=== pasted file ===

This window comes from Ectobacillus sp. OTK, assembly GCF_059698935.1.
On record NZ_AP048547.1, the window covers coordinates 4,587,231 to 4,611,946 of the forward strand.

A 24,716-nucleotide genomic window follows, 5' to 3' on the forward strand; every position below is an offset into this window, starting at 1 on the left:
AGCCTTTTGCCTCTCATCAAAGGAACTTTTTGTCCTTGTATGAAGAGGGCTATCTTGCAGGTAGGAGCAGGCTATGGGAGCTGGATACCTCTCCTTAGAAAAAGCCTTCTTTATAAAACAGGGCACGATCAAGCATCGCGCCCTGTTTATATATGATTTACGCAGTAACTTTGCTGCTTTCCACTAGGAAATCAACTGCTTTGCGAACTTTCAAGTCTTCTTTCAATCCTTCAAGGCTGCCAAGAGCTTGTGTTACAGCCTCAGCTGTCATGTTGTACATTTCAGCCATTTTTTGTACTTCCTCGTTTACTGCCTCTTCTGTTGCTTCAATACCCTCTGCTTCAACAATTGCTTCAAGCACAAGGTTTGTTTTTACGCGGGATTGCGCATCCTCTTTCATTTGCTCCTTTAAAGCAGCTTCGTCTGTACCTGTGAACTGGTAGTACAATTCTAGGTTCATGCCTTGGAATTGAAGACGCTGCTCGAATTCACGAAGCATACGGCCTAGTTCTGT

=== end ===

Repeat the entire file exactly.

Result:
This window comes from Ectobacillus sp. OTK, assembly GCF_059698935.1.
On record NZ_AP048547.1, the window covers coordinates 4,587,231 to 4,611,946 of the forward strand.

A 24,716-nucleotide genomic window follows, 5' to 3' on the forward strand; every position below is an offset into this window, starting at 1 on the left:
AGCCTTTTGCCTCTCATCAAAGGAACTTTTTGTCCTTGTATGAAGAGGGCTATCTTGCAGGTAGGAGCAGGCTATGGGAGCTGGATACCTCTCCTTAGAAAAAGCCTTCTTTATAAAACAGGGCACGATCAAGCATCGCGCCCTGTTTATATATGATTTACGCAGTAACTTTGCTGCTTTCCACTAGGAAATCAACTGCTTTGCGAACTTTCAAGTCTTCTTTCAATCCTTCAAGGCTGCCAAGAGCTTGTGTTACAGCCTCAGCTGTCATGTTGTACATTTCAGCCATTTTTTGTACTTCCTCGTTTACTGCCTCTTCTGTTGCTTCAATACCCTCTGCTTCAACAATTGCTTCAAGCACAAGGTTTGTTTTTACGCGGGATTGCGCATCCTCTTTCATTTGCTCCTTTAAAGCAGCTTCGTCTGTACCTGTGAACTGGTAGTACAATTCTAGGTTCATGCCTTGGAATTGAAGACGCTGCTCGAATTCACGAAGCATACGGCCTAGTTCTGT